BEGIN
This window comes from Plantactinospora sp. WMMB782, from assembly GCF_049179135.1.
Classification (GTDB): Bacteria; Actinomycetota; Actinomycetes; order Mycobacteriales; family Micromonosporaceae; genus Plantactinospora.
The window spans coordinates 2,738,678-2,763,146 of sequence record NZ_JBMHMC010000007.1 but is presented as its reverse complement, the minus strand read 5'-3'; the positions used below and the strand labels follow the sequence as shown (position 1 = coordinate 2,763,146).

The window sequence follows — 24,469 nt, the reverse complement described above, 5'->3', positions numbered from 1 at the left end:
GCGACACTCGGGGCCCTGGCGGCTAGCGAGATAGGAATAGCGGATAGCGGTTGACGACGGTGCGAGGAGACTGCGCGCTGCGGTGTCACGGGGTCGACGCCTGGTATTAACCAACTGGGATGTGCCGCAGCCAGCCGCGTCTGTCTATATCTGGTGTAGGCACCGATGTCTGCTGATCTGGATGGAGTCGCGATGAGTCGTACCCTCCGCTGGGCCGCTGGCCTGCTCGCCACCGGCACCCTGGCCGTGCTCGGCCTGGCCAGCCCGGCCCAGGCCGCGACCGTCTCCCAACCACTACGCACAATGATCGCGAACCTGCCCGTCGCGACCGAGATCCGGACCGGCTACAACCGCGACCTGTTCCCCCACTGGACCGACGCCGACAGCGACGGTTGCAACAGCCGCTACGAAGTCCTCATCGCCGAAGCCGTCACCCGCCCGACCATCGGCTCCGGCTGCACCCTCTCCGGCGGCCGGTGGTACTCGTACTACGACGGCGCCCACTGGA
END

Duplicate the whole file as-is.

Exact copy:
This window comes from Plantactinospora sp. WMMB782, from assembly GCF_049179135.1.
Classification (GTDB): Bacteria; Actinomycetota; Actinomycetes; order Mycobacteriales; family Micromonosporaceae; genus Plantactinospora.
The window spans coordinates 2,738,678-2,763,146 of sequence record NZ_JBMHMC010000007.1 but is presented as its reverse complement, the minus strand read 5'-3'; the positions used below and the strand labels follow the sequence as shown (position 1 = coordinate 2,763,146).

The window sequence follows — 24,469 nt, the reverse complement described above, 5'->3', positions numbered from 1 at the left end:
GCGACACTCGGGGCCCTGGCGGCTAGCGAGATAGGAATAGCGGATAGCGGTTGACGACGGTGCGAGGAGACTGCGCGCTGCGGTGTCACGGGGTCGACGCCTGGTATTAACCAACTGGGATGTGCCGCAGCCAGCCGCGTCTGTCTATATCTGGTGTAGGCACCGATGTCTGCTGATCTGGATGGAGTCGCGATGAGTCGTACCCTCCGCTGGGCCGCTGGCCTGCTCGCCACCGGCACCCTGGCCGTGCTCGGCCTGGCCAGCCCGGCCCAGGCCGCGACCGTCTCCCAACCACTACGCACAATGATCGCGAACCTGCCCGTCGCGACCGAGATCCGGACCGGCTACAACCGCGACCTGTTCCCCCACTGGACCGACGCCGACAGCGACGGTTGCAACAGCCGCTACGAAGTCCTCATCGCCGAAGCCGTCACCCGCCCGACCATCGGCTCCGGCTGCACCCTCTCCGGCGGCCGGTGGTACTCGTACTACGACGGCGCCCACTGGA